Emigration, living abroad by choice, as opposed to the exile of Ernest Cole and Thami Mnyele, has been a propulsive event in the careers of many artists.
The story of South African art is, in part, a story of relocation, of artists such as Lerato Shadi and Dineo Bopape redefining themselves in other places, typically cities of the global north.
But does the reverse hold true? Can Johannesburg, a city built by immigrants, replenish strangers? Especially artists? Absolutely, says Paris-born Tabita Rezaire, who for three-and-a-half years called the elusive metropolis home.
“South Africa really was so healing for me,” says Rezaire when I reach her by video at her home in a forested conservancy in French Guiana, on the north coast of South America.
The story of Amakaba, the fledgling yoga centre that Rezaire established in 2020 on a small-scale cacao farm outside Cayenne, is strongly connected to her time in Johannesburg.
“Johannesburg allowed me to look at my own wounds,” says Rezaire. “It was fertile, and I say this without minimising the harshness of what the city is for the people living there, but for me it had that effect.”
Rezaire moved to SA’s ragged capital of commerce in 2014 with a romantic partner she met in London. Her life journey up until that point had been an apprenticeship in emancipation, of fashioning a “disobedient living scheme” to challenge institutionalised oppression, as she put it in a recent essay.
Born to a French Guianese father and Danish mother, Rezaire studied economics in Paris and Copenhagen. It was alienating, so Rezaire opted to pursue a postgraduate arts degree in London. Her focus was cinema and 1960s agit-prop performance. She met a Zimbabwean man, an artist, with whom she moved to SA.
She shortly fell in with a creative set of artists and designers who shared her interest in digital communication technologies, cheap internet aesthetics, collage, video and personal emancipation. They included Bogosi Sekhukhuni and Nolan Oswald Dennis, with whom she founded the artist group NTU, a brief-lived “agency concerned with the spiritual futures of technology”. She also befriended Jamal Nxedlana and Ravi Govender of CUSS Group and became besties with pioneering installation artist Dineo Bopape.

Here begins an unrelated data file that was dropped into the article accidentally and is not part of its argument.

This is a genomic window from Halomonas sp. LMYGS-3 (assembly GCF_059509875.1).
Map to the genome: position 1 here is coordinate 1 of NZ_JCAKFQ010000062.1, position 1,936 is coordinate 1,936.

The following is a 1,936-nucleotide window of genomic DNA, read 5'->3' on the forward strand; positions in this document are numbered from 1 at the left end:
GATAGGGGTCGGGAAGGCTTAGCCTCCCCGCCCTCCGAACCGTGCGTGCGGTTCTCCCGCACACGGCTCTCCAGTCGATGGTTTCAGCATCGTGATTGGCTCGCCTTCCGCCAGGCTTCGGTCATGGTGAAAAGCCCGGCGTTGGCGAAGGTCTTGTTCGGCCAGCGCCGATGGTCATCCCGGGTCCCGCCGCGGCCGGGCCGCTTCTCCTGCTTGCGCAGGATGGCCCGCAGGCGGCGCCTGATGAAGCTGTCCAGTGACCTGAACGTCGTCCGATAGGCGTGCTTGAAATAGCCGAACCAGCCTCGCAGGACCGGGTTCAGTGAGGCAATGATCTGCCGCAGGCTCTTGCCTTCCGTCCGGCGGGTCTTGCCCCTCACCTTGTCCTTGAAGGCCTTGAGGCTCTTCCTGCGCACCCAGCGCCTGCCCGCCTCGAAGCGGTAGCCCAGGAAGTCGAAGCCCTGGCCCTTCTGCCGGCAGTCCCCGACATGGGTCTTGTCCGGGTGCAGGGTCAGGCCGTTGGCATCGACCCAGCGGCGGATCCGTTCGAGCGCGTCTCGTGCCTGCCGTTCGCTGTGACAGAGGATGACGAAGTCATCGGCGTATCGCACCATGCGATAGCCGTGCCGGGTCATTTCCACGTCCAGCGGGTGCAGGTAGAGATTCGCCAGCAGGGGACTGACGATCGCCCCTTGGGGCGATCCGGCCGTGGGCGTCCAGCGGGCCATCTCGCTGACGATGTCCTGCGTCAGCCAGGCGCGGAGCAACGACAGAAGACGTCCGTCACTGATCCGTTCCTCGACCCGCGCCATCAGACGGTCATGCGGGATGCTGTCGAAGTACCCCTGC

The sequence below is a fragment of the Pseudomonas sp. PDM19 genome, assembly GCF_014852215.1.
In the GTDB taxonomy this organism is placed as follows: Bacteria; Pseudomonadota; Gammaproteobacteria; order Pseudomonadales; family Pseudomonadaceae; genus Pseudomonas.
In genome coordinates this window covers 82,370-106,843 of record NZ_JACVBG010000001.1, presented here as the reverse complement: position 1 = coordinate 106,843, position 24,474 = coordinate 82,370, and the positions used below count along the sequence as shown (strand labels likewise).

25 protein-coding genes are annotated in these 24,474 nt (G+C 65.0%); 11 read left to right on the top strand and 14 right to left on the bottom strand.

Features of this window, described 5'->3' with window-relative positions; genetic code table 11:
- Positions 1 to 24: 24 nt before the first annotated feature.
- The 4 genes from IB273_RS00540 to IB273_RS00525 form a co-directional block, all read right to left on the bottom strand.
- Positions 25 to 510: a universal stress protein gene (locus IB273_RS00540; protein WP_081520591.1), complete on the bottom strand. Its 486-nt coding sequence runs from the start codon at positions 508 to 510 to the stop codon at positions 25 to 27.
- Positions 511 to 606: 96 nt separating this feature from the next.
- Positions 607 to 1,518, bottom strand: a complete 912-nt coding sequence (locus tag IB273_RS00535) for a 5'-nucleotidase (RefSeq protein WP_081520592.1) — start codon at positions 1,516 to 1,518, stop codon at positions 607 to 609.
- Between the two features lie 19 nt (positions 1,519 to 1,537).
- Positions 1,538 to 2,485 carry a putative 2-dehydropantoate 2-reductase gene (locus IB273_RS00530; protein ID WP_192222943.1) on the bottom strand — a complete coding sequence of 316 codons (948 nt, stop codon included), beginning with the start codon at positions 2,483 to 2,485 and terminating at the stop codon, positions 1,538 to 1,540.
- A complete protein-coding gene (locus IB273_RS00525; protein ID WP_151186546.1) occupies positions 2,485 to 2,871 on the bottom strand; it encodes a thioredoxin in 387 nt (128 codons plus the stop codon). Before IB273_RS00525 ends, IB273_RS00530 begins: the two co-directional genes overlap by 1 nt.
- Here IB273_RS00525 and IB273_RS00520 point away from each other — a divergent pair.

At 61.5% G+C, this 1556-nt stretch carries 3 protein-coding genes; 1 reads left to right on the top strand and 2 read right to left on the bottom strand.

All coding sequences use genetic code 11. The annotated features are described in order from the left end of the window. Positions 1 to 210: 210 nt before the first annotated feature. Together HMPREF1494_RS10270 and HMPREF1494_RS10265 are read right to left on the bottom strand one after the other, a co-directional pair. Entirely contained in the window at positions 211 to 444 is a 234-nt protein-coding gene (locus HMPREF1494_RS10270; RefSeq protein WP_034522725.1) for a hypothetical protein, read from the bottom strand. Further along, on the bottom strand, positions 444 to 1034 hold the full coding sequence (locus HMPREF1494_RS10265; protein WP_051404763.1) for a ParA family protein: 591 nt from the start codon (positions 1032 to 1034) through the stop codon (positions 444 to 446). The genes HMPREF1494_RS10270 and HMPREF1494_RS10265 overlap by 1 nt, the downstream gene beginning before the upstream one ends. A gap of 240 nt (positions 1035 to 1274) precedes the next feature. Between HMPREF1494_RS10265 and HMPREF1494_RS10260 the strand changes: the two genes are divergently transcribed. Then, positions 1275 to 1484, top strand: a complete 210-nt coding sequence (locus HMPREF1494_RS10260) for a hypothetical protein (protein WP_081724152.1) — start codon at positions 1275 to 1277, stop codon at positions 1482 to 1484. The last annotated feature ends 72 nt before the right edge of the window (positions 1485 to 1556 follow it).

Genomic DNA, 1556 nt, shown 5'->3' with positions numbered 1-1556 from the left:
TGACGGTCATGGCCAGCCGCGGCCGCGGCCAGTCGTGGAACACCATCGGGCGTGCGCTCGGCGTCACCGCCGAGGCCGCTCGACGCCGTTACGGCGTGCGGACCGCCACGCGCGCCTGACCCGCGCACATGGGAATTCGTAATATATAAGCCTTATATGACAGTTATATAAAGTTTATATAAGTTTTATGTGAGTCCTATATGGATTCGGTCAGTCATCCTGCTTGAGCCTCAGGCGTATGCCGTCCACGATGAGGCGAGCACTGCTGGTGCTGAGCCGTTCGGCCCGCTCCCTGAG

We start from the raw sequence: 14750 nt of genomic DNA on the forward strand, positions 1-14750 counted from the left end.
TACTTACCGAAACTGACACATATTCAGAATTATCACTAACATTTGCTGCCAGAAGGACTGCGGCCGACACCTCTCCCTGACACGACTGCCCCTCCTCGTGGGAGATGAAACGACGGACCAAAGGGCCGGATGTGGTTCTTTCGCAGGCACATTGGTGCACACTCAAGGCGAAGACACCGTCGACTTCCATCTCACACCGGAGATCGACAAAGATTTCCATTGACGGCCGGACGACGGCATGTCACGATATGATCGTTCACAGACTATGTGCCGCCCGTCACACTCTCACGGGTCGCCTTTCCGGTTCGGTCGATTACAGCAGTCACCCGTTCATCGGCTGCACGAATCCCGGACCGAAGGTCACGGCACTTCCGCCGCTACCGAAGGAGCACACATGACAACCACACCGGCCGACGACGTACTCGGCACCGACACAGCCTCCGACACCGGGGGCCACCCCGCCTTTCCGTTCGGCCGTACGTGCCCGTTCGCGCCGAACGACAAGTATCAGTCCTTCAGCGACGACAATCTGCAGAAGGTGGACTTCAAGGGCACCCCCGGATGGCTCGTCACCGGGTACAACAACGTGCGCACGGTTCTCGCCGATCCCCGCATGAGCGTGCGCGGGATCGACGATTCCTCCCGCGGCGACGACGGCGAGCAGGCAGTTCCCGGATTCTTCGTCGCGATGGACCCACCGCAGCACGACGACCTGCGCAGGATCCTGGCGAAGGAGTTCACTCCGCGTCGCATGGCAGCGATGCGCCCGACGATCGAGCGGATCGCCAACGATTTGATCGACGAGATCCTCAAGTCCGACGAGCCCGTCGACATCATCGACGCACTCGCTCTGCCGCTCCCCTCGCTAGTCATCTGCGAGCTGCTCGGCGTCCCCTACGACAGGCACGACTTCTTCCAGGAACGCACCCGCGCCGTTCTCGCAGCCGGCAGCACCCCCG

“I had a sense of community in SA, artistically, spiritually, politically,” says Rezaire. “I was very fuelled, fed, nourished, nurtured.
“I really felt that strongly.”
Life in Johannesburg was not without its complications. Her relationship cratered. This personal tumult coincided with a period of intense social ferment and revisionism. The status quo was forcibly being audited, notably by university students, and found wanting. For Rezaire this was thrilling — and so unlike Paris or London.
“South Africa, it’s so open; there is really a willingness to look at history, to look at the past, and the legacy of that past, what it does in the present and in the future — and to really understand the medicine that is needed.”
That medicine, at least for Rezaire, was yoga. It was Euridice Kala, an experimental Mozambican photographer then living in Johannesburg, who suggested Rezaire join her for a session of kemetic yoga at the Yeoville Recreation Centre. Developed in Chicago during the 1970s, kemetic yoga combines poses from Indian yoga with postures suggested in ancient Egyptian art, in particular hieroglyphs.
“I took the class and went ‘Wow!’ I got hooked.” Yoga prompted her spiritual awakening. “I trained and eventually started giving classes in Yeoville. And then I met the whole kundalini yoga community.”
Healing is central to Rezaire’s daily practice as a yoga teacher, doula (birthing coach) and farmer.
It also informs her lexicon as an artist. Last year, Rezaire published Womb Consciousness. It is a sprawling survey of her research-driven and joyously recombinant art that features more than a dozen contributions by poets, theorists and artists.
Her father, psychiatrist Théodore Rezaire, is also a contributor.
“My work is very constellation-ish,” says Rezaire of the book. “I don’t know if there is such a word.” She laughs. “The book goes into different areas: ancestral memory, womb worship, the divine feminine, technology, indigenous knowledge, the African sphere and so on. It touches on different things of interest, areas I explore, investigate and try unearthing.”
It includes some of Rezaire’s own writings, notably an essay titled Decolonial Healing: In Defence of Spiritual Technologies. By turns incantatory and analytical, it begins with her posing pointed questions.